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What does a "nativity" scene depict?

A nativity scene depicts Jesus, Mary and Joseph in a stable, with background decorations that include animals, the shepherds and the three wise men (the Magi, who brought gifts to Jesus). Side note: Even if you're of an artistic bent, we don't recommend creating any kind of art involving the prophet Mohammed. In Islam, it's considered disrespectful.

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If a Jew calls a non-Jew a "goy," should that person take offense?

"Goy" or the plural term, "goyim," simply means a non-Jew, a member of one of the nations other than Israel. The idea that it's insulting probably comes from 20th-century "Borscht Belt" comedy, in which "goys" are usually clueless or dim compared to their Jewish counterparts.

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In Judaism, what is the "kabbalah"?

Kabbalah went platinum in the 2000s when celebrities like Madonna began to study it. And, yes, we know that there's no such thing as a "sacred tattoo" in Judaism. In fact, both Orthodox and conservative Judaism forbid tattooing, making it ironic that some celebrities got Hebrew-lettering tattoos to commemorate their studies.

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What does the doctrine of "transubstantiation" teach?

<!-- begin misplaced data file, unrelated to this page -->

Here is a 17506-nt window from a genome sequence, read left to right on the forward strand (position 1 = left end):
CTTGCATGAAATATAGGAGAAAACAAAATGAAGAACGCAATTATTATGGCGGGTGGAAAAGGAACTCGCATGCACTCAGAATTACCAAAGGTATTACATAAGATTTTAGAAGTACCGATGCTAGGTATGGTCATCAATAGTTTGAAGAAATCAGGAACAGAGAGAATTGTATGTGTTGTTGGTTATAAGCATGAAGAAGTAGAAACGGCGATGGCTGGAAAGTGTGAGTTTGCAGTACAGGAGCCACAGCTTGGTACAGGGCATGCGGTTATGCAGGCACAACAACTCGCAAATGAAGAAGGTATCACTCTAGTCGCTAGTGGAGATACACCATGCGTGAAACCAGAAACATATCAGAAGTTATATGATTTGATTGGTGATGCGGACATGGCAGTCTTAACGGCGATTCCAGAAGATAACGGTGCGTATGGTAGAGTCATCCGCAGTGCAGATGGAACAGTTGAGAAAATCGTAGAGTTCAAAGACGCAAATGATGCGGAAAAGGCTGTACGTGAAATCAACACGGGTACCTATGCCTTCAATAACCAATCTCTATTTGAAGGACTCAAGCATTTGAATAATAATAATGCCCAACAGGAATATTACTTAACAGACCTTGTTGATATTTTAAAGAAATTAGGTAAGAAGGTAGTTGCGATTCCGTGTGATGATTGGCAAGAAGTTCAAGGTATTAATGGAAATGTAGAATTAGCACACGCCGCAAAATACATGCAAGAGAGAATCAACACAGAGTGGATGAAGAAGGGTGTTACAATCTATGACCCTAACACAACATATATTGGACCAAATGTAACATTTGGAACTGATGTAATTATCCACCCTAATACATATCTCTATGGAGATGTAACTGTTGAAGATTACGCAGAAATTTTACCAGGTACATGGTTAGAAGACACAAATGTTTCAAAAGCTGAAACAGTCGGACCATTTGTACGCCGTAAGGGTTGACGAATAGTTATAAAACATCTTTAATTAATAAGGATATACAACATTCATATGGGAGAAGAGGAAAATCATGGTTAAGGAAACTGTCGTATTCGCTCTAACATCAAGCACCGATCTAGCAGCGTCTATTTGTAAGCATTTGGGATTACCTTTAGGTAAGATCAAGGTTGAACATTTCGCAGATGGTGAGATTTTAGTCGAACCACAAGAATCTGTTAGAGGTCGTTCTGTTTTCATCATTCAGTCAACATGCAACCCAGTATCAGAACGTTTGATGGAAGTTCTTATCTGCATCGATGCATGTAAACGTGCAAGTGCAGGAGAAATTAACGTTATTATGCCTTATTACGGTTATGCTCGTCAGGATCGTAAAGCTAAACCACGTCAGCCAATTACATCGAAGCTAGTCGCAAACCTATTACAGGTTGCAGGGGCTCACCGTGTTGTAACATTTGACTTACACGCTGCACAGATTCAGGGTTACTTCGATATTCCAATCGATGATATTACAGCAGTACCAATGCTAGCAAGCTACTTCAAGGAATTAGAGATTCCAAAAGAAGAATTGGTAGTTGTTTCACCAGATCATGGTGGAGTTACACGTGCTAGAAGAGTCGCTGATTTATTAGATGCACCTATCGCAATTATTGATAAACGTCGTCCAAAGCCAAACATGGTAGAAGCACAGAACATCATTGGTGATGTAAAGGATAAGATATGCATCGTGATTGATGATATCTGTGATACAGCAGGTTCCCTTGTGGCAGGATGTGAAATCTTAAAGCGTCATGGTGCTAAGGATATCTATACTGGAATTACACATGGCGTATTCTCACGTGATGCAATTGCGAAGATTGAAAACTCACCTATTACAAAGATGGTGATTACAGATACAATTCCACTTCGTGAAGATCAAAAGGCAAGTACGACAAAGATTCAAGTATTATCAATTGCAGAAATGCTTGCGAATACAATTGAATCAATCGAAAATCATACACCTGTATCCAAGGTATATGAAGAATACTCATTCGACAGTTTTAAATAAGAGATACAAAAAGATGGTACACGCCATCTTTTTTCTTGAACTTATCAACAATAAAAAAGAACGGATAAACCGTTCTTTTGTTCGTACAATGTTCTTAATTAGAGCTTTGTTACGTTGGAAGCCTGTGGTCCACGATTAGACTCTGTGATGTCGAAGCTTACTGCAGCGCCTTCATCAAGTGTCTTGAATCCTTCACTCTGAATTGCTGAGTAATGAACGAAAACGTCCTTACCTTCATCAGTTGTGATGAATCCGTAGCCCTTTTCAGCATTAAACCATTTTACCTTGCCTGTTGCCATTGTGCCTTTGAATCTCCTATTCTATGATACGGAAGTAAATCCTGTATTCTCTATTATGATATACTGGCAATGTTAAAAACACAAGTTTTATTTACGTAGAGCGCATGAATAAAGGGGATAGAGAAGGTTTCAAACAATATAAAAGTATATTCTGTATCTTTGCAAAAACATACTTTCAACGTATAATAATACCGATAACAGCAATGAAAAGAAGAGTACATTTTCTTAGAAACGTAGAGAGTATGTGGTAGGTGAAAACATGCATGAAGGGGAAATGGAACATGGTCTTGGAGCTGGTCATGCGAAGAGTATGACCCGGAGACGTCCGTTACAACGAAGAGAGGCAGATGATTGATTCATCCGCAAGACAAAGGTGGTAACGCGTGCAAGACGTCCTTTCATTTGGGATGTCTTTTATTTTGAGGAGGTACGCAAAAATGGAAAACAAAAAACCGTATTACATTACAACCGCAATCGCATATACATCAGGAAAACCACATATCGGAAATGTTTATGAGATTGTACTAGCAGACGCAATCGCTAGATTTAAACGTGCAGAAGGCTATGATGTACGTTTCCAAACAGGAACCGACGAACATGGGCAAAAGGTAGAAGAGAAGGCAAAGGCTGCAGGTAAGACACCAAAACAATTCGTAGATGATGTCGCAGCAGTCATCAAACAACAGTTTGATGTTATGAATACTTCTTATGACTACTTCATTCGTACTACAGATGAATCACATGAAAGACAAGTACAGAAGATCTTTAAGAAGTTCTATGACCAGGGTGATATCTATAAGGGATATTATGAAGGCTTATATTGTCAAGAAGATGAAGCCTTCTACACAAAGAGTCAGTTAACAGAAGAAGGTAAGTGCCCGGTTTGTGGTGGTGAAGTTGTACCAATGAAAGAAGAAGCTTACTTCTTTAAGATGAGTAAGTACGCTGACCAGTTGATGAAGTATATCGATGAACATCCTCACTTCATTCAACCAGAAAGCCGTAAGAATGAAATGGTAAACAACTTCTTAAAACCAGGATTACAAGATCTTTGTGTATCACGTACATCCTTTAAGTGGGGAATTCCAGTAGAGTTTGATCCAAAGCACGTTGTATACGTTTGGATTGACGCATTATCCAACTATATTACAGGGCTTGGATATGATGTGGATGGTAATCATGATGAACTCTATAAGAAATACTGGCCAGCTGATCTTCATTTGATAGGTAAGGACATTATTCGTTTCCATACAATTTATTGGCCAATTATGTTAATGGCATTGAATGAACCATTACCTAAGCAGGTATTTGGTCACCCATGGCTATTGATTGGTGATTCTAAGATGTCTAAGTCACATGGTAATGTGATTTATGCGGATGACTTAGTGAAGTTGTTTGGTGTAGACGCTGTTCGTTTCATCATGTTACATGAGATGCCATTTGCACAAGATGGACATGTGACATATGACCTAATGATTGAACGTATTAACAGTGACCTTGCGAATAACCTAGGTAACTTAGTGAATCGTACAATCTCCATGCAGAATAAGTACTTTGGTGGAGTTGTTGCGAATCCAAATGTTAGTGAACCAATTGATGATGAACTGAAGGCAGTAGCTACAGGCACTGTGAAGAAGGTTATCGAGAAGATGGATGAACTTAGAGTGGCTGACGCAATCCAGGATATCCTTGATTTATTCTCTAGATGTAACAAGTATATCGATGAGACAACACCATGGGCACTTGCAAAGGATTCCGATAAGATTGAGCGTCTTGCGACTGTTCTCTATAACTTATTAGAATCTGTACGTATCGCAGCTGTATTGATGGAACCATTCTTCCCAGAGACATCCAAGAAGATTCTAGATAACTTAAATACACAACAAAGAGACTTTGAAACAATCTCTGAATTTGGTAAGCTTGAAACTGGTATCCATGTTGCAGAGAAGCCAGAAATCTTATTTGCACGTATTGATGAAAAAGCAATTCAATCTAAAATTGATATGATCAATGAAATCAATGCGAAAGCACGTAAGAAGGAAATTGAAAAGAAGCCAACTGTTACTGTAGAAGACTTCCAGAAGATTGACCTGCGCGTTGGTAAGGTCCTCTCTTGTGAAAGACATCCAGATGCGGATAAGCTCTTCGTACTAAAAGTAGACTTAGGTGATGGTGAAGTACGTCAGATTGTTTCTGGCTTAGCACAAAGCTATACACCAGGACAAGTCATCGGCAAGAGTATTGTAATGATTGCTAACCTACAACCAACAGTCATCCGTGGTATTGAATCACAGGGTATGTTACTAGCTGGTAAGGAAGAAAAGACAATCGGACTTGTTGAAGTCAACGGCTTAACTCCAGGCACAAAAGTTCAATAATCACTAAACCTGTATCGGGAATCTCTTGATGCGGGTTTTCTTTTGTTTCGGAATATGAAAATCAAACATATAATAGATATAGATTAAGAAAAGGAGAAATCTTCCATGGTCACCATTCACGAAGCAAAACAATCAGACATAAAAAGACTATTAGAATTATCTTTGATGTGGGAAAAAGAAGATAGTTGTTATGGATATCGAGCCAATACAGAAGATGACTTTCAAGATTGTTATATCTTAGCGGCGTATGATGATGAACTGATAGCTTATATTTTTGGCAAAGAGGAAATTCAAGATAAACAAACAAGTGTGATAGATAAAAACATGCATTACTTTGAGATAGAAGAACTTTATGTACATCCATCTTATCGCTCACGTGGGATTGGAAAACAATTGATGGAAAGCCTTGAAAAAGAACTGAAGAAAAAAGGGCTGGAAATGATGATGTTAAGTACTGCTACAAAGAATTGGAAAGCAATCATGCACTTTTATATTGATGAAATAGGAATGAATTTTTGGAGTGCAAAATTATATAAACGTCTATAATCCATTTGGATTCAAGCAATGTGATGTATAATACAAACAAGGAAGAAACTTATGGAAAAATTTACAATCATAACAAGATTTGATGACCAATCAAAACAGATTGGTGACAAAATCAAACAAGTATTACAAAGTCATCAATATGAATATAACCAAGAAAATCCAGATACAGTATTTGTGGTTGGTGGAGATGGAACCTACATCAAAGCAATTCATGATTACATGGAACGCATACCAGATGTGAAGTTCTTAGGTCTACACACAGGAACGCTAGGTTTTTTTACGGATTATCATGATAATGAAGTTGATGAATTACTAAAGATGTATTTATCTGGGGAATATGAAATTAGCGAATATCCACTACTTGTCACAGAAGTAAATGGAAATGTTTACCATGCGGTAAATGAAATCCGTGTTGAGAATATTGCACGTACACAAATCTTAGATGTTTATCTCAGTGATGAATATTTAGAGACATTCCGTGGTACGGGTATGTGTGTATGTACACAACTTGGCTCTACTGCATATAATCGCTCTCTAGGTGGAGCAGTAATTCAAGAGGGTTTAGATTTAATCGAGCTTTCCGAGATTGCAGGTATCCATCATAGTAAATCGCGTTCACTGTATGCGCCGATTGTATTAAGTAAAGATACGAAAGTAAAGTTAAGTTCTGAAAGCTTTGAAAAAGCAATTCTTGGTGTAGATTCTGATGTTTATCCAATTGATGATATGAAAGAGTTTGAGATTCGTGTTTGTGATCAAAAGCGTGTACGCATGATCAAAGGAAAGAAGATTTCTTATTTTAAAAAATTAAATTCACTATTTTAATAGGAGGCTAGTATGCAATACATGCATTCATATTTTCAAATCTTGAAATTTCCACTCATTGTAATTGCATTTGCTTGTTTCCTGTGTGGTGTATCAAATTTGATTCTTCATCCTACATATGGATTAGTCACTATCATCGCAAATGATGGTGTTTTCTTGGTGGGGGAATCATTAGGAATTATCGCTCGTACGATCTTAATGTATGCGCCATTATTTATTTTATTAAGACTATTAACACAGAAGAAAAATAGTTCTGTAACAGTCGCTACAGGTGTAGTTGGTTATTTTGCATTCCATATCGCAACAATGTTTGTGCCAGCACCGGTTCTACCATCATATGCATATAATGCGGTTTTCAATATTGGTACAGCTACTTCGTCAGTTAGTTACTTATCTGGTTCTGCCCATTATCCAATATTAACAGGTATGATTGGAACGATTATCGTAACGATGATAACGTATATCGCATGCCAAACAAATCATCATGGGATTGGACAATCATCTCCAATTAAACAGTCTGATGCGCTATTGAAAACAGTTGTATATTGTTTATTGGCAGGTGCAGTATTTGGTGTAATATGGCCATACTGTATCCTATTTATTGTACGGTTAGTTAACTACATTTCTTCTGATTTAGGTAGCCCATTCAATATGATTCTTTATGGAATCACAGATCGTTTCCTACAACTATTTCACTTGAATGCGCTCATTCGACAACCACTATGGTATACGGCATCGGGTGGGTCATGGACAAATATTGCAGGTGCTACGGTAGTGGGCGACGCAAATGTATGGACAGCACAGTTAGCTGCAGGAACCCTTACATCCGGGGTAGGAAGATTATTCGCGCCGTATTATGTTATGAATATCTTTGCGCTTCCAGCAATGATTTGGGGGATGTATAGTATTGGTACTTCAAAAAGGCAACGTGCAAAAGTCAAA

Transubstantiation is probably most important in the Catholic faith. In contrast, Queen Elizabeth I -- the second Protestant monarch of England after her father, Henry VIII -- outlawed the doctrine of transubstantiation for the Church of England.

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In the Muslim faith, what is Ramadan?

Ramadan is based on the lunar calendar and prohibits eating or drinking during daylight hours. It ends on a date called Eid al-Fitr, which is traditionally announced by an imam who spots the new moon from a mosque tower and declares the end of a month of fasting.

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"Eschatology" is the study of what?

This term can either refer to the study of, or the lore of, the end times or the end of the world. In the Bible, Matthew 24 is considered eschatological content, as it recounts Jesus' teachings about the last days. The entire book of Revelation is also eschatological.

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What is the Jewish ritual known as a "seder"?